Home > Our World > News > News Archives by Date > News Archive 2008 > December 2008 > News - December 2008
Penny Project uses pocket change to enact change

Members of the youth group at First United Methodist Church in Birmingham, Mich., sort some of the 23 million pennies collected as part of "The Penny Project." The pennies represent the 23 million people in sub-Saharan Africa living with HIV/AIDS. UMNS photos by Jon Kaplan

By Jon Kaplan*
Dec. 10, 2008 | BIRMINGHAM, Mich. (UMNS)

If you ever thought your pocket change was merely an annoying collection of coins with little value, you’re not alone.

Fourteen-year-old Jamie Hinz used to think the same thing. Then, she and members of her youth group at First United Methodist Church in Birmingham, Mich., learned that a few pennies can profoundly change lives, especially the lives of people in Africa infected with HIV/AIDS.

Jamie Hinz, 14, lights a luminary to raise awareness of the AIDS epidemic in Africa.

"A penny is worth a lot," Hinz says. "When I see a penny in the street, I pick it up. When I see a dime, I pick it up. Because a dime is 10 people in Africa, a penny is a whole person in Africa."

Hinz learned those lessons thanks to a church outreach mission called The Penny Project.

That’s what the youth named their ambitious effort to raise 23 million pennies—to symbolically represent the 23 million people in sub-Saharan Africa with HIV/AIDS. The teens hoped that reaching their goal could provide them with enough money to help at least a few of those people half a world away.

"We never really thought of change as anything more than just something we longed to get rid of," explains 16-year-old Mallory Hinz, another youth group member. "But when you see it all together and you see just how much money we raised just by a penny and you count it as a person, you can really see how much of a difference it can make."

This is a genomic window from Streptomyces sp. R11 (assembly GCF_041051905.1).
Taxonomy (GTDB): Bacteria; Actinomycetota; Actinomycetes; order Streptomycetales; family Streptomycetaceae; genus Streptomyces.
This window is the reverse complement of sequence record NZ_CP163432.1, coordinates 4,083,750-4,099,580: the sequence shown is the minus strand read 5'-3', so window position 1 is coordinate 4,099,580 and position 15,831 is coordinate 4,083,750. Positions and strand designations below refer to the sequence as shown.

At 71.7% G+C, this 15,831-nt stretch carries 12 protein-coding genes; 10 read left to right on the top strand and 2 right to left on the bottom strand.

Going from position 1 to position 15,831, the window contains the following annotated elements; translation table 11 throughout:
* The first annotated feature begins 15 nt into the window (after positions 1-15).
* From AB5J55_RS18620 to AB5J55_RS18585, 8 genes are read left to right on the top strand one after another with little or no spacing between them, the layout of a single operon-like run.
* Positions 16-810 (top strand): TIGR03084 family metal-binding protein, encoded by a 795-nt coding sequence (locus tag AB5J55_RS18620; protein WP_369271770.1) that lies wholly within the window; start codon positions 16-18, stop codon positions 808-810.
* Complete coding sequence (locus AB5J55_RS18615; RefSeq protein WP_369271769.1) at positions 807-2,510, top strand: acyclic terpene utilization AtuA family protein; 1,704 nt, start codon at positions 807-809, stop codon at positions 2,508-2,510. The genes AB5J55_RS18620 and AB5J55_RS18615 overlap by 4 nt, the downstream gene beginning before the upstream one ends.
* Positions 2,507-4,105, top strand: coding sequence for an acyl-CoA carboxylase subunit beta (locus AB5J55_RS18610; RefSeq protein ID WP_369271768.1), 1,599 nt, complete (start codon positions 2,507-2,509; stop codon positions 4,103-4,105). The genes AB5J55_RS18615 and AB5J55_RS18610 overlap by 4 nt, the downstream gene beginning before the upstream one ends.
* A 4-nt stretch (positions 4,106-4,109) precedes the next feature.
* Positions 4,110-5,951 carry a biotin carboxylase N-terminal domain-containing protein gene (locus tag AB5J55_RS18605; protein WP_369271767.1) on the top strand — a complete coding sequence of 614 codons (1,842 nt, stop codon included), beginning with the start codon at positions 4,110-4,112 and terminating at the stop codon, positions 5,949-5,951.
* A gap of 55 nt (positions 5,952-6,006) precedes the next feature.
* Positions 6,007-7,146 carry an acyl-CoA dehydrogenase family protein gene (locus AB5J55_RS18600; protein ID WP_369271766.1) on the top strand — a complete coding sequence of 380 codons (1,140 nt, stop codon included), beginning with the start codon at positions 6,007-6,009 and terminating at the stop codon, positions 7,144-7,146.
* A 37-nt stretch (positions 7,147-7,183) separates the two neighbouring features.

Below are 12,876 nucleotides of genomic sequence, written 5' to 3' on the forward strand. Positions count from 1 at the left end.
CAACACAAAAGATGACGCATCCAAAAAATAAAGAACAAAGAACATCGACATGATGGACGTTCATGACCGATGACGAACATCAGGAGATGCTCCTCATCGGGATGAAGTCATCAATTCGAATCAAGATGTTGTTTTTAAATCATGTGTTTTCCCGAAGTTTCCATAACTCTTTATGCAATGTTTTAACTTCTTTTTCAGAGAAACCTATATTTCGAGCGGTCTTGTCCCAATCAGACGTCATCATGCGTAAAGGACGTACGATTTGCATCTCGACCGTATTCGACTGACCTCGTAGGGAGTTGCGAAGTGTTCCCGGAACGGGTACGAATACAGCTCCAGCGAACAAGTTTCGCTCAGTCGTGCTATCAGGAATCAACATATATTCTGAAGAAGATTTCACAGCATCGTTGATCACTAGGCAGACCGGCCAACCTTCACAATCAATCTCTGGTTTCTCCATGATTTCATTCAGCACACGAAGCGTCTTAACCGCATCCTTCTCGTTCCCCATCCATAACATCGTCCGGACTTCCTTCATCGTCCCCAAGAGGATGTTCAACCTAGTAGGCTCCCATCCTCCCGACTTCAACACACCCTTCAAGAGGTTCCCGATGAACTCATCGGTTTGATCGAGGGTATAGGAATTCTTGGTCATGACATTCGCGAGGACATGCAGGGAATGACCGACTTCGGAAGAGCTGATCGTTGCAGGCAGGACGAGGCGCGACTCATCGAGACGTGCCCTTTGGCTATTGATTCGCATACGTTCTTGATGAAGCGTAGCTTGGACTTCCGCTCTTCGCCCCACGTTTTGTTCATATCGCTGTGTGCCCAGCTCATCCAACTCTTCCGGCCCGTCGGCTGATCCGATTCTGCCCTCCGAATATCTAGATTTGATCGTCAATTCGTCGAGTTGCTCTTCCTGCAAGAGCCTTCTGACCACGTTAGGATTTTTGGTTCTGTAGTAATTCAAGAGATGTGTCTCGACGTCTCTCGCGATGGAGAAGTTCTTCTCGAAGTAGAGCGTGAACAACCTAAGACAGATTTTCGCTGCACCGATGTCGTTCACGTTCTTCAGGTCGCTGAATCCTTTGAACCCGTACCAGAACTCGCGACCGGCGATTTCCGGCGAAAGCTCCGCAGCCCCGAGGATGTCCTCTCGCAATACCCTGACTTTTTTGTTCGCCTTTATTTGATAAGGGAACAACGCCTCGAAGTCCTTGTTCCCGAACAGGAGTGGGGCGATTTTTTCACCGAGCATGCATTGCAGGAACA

'God showed up'

The 23 million penny goal grew out of nothing more than a conversation between youth group leaders, while enjoying pizza and Coke at their pastor’s home in the summer of 2005.

"We say it's the day that God showed up in my dining room," remembers the Rev. Jeff Nelson, associate pastor. "We were talking about what they may like to do for the year. One of the kids had an idea of really making a difference."

Rather than hold bake sales, rake leaves, organize car washes or do cleanup chores for elderly neighbors, the youth had more idealistic thoughts. It was the summer of the Live AIDS Concerts, with rock stars such as Bono explaining how charitable donations could save lives. Nelson recalls that during the conversation, someone in the group had an epiphany.

"Somebody at the table pulled out a penny and said, 'Here’s how we can make a difference in a problem so big. What if we view each penny as a single person with AIDS?' We never looked at a penny the same way again," Nelson says.

"The next thing you know, the kids reached into their pockets, threw about $4 of spare change on the table that day and that’s how The Penny Project was born."

That modest beginning has reaped big bucks and made an even bigger difference. During the past three years, the youth have collected copper coins in bags, boxes and jars—not just from their own church members but from groups and congregations of all faiths and others across the United States who heard about The Penny Project.